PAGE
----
Burning Man Sketchbook: Sunday

I woke at sunrise. I should have slept in, but instead I lied in my tent, listening to the sounds of early morning: footsteps, car doors closing, engines starting people talking... I rose to a city already awake. The air was clear and still. Lots of people were packing to leave. The storms of Burn night had spooked a lot of people, and they were getting out while the getting was good. A bunch of the dome tents at the Green Tortoise had already folded up. I was surprised to find out there wasn't just two or three Green Tortoise buses, but a whole fleet of them. It had expanded from a Burning Man service into a travel business that took people all over. Good for them.
At Moonbeam's camp, bacon was being served, along with pancakes and tasty mimosas. Moonbeam was extremely gracious all week, and her generosity was greatly appreciated. It turned out there was a barbecue in camp after all, late after the Burn, after I'd already gone to sleep. Nuts. I also missed Star leaving. She took off early in the morning, but left a message on the white board that she loved us. I was glad I got to see her. Becka's ankles had bothered her earlier in the week, but by Sunday she was feeling much better. She seemed to enjoy her first Burning Man. "Wonderful" was a good start at describing Becka.

About mid-day, it was time to start taking down the bar. We took down the big American flag, which had looked great all week. I carried it over to where the Silicon Village truck was loading, and got yelled at for leaving it in the wrong place. We broke down a couple of the bar sections. Each section was a box made from two 4' x 8' sheets of plywood, cut so that there were nothing wasted. A very ingenious design. I was helping to clean out the bar. I was pulling trash and empty bottles out from the back of a shelf when something started spraying on the ground. The line from the beer keg had ruptured, and beer was spilling all over. I must have leaned on it wrong. The damage was minimal. Michael the beermeister managed to get it stopped, and I helped him get the line reconnected. First, I had to cut off the torn end of the hose, about as thick as a pencil. I cut off the end, then made Anne laugh when I looked up and said, "I feel like a rabbi."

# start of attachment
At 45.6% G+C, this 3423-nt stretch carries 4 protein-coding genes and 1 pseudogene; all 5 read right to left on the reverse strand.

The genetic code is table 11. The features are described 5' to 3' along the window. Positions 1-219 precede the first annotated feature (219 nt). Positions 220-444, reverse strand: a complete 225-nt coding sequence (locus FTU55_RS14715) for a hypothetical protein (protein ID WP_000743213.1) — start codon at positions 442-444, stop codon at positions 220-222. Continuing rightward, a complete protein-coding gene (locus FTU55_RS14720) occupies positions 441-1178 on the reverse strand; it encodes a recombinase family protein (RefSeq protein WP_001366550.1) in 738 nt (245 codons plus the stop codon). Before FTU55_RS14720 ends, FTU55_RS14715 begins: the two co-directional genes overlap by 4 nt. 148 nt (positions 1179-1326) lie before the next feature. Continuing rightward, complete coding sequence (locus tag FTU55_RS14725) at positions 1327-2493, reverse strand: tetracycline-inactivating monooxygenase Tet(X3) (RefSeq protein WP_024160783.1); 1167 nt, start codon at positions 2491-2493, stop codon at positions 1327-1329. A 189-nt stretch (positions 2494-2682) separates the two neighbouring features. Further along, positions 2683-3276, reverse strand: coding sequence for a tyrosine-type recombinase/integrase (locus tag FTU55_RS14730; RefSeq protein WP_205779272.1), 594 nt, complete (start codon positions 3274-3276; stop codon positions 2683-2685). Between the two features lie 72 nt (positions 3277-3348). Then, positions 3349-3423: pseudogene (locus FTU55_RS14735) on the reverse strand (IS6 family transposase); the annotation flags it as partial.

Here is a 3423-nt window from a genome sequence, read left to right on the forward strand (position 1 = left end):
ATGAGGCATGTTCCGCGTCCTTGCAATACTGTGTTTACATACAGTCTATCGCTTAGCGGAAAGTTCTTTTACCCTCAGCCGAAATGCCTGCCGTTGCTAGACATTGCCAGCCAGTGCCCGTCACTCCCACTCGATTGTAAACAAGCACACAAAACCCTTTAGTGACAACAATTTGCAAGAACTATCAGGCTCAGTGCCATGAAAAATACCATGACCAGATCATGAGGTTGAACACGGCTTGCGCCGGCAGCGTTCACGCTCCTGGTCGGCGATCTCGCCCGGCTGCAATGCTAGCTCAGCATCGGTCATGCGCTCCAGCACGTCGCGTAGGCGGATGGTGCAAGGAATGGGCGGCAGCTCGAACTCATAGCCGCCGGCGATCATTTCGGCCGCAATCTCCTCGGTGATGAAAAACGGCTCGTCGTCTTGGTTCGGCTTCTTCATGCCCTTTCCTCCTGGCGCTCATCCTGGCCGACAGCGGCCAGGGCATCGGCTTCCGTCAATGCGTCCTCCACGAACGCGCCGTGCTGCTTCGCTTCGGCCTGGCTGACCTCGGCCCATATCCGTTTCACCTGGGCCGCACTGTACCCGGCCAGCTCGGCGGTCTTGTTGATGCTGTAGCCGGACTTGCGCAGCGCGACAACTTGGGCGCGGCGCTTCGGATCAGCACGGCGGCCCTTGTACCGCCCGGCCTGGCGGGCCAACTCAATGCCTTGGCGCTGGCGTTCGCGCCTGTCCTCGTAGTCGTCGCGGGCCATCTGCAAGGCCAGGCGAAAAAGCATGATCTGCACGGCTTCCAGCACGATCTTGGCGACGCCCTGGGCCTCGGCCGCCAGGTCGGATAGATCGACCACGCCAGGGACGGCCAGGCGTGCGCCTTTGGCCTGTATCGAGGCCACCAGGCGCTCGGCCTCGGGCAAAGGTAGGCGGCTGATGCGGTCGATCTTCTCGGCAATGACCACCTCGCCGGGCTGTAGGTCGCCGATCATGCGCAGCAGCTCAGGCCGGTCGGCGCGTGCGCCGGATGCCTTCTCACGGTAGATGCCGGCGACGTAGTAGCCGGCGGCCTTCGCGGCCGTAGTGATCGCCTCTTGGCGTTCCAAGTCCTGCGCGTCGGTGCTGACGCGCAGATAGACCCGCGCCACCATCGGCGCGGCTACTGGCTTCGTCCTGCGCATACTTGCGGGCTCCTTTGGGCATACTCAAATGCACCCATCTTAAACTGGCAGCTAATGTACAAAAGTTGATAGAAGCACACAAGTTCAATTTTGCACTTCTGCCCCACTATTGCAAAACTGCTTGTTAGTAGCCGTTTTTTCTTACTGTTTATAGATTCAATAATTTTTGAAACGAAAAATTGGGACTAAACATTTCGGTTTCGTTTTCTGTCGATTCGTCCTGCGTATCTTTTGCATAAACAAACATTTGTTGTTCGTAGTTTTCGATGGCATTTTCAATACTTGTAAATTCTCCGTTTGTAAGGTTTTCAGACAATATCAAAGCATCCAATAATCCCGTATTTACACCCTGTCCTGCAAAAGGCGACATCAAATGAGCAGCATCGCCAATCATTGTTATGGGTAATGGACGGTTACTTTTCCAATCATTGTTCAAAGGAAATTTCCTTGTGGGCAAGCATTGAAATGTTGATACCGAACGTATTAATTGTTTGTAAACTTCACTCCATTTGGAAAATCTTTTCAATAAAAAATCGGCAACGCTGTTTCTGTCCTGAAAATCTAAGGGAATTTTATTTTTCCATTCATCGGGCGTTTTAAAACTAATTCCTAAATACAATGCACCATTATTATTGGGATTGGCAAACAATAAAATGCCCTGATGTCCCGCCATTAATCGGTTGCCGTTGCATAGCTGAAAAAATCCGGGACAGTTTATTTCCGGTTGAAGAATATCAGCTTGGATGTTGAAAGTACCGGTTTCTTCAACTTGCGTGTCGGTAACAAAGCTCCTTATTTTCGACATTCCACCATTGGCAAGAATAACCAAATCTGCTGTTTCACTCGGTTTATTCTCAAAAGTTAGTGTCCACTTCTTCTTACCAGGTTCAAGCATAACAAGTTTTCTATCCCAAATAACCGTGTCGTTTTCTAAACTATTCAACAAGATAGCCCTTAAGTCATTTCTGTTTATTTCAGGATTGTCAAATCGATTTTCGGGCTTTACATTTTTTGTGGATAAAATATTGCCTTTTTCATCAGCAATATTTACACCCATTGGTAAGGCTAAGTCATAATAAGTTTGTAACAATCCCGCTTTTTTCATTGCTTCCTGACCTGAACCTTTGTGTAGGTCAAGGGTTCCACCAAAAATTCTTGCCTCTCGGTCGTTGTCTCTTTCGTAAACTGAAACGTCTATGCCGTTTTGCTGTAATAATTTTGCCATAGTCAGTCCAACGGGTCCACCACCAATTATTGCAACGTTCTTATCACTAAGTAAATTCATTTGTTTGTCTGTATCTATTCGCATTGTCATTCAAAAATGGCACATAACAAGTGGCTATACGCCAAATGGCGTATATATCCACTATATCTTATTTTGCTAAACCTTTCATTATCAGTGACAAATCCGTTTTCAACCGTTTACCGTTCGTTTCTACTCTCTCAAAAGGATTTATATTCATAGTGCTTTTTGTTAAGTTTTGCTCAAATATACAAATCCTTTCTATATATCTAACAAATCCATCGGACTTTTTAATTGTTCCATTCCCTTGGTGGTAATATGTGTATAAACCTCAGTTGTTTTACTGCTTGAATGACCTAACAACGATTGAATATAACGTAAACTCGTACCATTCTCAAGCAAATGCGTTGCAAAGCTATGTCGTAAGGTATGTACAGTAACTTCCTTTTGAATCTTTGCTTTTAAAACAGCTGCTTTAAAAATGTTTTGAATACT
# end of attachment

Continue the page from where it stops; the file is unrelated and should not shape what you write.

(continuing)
Anne was trying to get rid of the leftover booze by dispersing it amongst the camp. Someone donated a case of wine bottles, so I took one. I'd never heard of the brand before. Anne said it wasn't bad, "for $2 wine." I never considered myself a “beer snob,” but even I had to balk at taking the case of Coors Light someone donated. I suggested donating it to the DPW.

I helped take the stage apart and stack the components for transport. I'd brought a small bottle so that I could bring back some playa dust with me. I collected a handful of dust from in front of where the stage had been. I took one of my water bottles over to the camp shower and washed my hair. I hauled a total of 14 gallons of water with me to Burning Man, and managed to use pretty much all of it. I went for a walk through Center Camp. I had some more swag to give out, like some books of quotations I printed up, so I left them in plain sight. As I was leaving, one was already picked up. I also made up some bandannas, which I gave out to HOTD people. Lisa D. had a video camera, and got a shot of me with my bandannas. I also brought copies of my comic book, which I gave out to several people. Claudia thought it was funny. I gave one to Jen, too. I'd brought a couple of books to donate to the Black Rock City Bookmobile, but I never got around to finding it.

I saw lots of people packing up and heading out all day. As I walked back to camp, a carload of people heading out was stopped in an intersection by a guy with a bucket. "Would you like a car wash?" he asked. The driver rolled up her window, and the guy splashed a bucketload of water across her windshield. A pot of spaghetti and meatballs was cooking on a camp stove when I got back. I had a plate, and would've gotten another helping, but a couple of people who hadn't eaten yet finished it off. A little was enough. One of the lessons I've learned from Burning Man was that, if you had something on your stomach, however little, you could still keep going.